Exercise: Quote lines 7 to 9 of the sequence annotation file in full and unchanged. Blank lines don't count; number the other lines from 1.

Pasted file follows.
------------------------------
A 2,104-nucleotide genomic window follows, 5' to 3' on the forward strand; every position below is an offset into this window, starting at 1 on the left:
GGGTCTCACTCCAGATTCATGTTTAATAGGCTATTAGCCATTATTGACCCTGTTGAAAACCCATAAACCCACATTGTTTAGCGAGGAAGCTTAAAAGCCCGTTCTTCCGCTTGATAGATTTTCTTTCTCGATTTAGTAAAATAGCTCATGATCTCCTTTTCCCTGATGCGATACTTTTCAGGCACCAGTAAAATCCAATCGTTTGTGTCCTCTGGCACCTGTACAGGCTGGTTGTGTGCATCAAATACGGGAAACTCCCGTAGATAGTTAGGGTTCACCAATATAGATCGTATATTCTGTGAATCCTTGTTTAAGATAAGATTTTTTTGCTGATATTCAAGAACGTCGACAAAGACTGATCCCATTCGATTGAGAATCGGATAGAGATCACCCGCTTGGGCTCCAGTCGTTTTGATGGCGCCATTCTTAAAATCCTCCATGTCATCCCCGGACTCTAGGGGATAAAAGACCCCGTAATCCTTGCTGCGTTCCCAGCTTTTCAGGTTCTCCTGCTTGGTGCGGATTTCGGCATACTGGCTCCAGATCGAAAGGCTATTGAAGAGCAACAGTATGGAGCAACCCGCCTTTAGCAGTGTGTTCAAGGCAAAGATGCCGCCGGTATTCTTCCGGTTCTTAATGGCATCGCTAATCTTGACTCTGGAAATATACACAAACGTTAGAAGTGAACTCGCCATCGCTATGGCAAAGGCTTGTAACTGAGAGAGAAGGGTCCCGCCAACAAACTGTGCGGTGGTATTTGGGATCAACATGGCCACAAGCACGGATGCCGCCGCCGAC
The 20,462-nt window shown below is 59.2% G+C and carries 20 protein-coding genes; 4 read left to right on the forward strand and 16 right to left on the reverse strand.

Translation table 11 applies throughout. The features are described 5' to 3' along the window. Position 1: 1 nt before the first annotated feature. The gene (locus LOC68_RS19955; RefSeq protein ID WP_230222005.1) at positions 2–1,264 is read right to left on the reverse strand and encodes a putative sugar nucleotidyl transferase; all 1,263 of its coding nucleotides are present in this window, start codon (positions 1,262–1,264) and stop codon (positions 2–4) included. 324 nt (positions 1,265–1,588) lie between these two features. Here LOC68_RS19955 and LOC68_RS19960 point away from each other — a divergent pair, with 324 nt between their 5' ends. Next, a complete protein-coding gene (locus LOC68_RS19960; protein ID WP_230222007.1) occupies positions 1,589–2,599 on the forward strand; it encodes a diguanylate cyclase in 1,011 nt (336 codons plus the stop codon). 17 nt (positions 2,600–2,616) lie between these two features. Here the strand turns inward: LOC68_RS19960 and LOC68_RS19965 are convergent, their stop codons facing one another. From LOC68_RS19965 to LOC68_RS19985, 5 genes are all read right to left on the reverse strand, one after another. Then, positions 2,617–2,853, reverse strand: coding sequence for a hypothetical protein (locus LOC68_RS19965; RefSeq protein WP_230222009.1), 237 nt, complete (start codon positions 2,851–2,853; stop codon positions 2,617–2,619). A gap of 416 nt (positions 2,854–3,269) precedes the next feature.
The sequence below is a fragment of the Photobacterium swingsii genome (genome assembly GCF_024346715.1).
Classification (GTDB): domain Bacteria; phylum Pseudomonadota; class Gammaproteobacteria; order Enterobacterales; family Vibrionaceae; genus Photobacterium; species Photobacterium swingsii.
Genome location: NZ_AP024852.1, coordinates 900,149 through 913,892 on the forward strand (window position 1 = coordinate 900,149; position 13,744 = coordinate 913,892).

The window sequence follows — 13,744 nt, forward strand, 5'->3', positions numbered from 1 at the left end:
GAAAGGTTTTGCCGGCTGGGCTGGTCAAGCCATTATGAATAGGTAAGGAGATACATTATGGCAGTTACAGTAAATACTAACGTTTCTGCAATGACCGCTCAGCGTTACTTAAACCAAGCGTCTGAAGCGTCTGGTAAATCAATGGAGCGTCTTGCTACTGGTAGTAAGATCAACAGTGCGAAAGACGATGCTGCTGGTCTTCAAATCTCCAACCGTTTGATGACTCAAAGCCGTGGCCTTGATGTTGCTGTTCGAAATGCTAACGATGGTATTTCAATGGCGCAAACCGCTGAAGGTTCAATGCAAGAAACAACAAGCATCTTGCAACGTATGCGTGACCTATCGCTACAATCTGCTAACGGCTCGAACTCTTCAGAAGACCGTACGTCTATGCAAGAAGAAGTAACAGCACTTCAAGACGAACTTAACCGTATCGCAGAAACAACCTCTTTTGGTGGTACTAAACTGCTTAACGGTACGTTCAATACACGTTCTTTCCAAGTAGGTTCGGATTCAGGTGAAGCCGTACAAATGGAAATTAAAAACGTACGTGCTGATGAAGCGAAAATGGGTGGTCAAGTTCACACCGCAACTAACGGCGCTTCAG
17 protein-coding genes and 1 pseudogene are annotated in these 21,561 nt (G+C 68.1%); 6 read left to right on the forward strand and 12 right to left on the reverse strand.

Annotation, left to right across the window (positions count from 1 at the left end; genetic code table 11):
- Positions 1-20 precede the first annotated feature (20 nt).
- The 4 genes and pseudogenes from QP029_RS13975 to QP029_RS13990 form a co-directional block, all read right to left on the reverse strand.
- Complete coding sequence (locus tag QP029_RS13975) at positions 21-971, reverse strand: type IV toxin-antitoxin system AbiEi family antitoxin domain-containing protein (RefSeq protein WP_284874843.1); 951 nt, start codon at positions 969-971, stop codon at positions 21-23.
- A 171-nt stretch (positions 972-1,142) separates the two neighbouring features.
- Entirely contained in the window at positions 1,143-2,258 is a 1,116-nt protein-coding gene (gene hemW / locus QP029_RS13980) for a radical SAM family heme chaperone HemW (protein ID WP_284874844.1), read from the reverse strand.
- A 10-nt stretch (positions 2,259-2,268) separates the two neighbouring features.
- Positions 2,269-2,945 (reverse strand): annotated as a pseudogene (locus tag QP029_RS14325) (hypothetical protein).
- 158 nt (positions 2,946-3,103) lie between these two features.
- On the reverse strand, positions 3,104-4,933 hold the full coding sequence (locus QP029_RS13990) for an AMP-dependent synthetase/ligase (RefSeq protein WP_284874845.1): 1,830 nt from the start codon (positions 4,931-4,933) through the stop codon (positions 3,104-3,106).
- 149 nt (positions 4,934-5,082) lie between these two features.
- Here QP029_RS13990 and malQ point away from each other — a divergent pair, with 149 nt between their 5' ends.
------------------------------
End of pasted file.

Genome location: NZ_AP024852.1, coordinates 900,149 through 913,892 on the forward strand (window position 1 = coordinate 900,149; position 13,744 = coordinate 913,892).

The window sequence follows — 13,744 nt, forward strand, 5'->3', positions numbered from 1 at the left end:
GAAAGGTTTTGCCGGCTGGGCTGGTCAAGCCATTATGAATAGGTAAGGAGATACATTATGGCAGTTACAGTAAATACTAACGTTTCTGCAATGACCGCTCAGCGTTACTTAAACCAAGCGTCTGAAGCGTCTGGTAAATCAATGGAGCGTCTTGCTACTGGTAGTAAGATCAACAGTGCGAAAGACGATGCTGCTGGTCTTCAAATCTCCAACCGTTTGATGACTCAAAGCCGTGGCCTTGATGTTGCTGTTCGAAATGCTAACGATGGTATTTCAATGGCGCAAACCGCTGAAGGTTCAATGCAAGAAACAACAAGCATCTTGCAACGTATGCGTGACCTATCGCTACAATCTGCTAACGGCTCGAACTCTTCAGAAGACCGTACGTCTATGCAAGAAGAAGTAACAGCACTTCAAGACGAACTTAACCGTATCGCAGAAACAACCTCTTTTGGTGGTACTAAACTGCTTAACGGTACGTTCAATACACGTTCTTTCCAAGTAGGTTCGGATTCAGGTGAAGCCGTACAAATGGAAATTAAAAACGTACGTGCTGATGAAGCGAAAATGGGTGGTCAAGTTCACACCGCAACTAACGGCGCTTCAG